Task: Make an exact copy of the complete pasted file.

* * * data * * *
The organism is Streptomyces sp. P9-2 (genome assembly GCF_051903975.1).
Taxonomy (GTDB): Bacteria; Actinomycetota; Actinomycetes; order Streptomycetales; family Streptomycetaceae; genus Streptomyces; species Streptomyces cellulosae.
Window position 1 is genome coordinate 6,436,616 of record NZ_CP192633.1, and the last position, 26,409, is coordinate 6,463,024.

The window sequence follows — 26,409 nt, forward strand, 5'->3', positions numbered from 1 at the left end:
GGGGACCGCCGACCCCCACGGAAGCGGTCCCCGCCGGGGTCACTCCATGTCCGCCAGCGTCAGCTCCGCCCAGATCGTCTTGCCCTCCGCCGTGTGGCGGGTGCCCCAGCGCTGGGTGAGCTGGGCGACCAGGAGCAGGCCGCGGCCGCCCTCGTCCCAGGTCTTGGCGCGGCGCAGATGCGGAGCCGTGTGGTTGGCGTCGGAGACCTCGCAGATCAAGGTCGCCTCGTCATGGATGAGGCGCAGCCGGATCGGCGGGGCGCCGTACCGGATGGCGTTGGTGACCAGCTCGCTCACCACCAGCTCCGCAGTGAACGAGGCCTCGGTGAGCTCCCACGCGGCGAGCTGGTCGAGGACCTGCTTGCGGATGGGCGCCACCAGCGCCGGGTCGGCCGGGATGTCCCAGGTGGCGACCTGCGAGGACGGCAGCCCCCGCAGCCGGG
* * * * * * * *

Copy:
The organism is Streptomyces sp. P9-2 (genome assembly GCF_051903975.1).
Taxonomy (GTDB): Bacteria; Actinomycetota; Actinomycetes; order Streptomycetales; family Streptomycetaceae; genus Streptomyces; species Streptomyces cellulosae.
Window position 1 is genome coordinate 6,436,616 of record NZ_CP192633.1, and the last position, 26,409, is coordinate 6,463,024.

The window sequence follows — 26,409 nt, forward strand, 5'->3', positions numbered from 1 at the left end:
GGGGACCGCCGACCCCCACGGAAGCGGTCCCCGCCGGGGTCACTCCATGTCCGCCAGCGTCAGCTCCGCCCAGATCGTCTTGCCCTCCGCCGTGTGGCGGGTGCCCCAGCGCTGGGTGAGCTGGGCGACCAGGAGCAGGCCGCGGCCGCCCTCGTCCCAGGTCTTGGCGCGGCGCAGATGCGGAGCCGTGTGGTTGGCGTCGGAGACCTCGCAGATCAAGGTCGCCTCGTCATGGATGAGGCGCAGCCGGATCGGCGGGGCGCCGTACCGGATGGCGTTGGTGACCAGCTCGCTCACCACCAGCTCCGCAGTGAACGAGGCCTCGGTGAGCTCCCACGCGGCGAGCTGGTCGAGGACCTGCTTGCGGATGGGCGCCACCAGCGCCGGGTCGGCCGGGATGTCCCAGGTGGCGACCTGCGAGGACGGCAGCCCCCGCAGCCGGG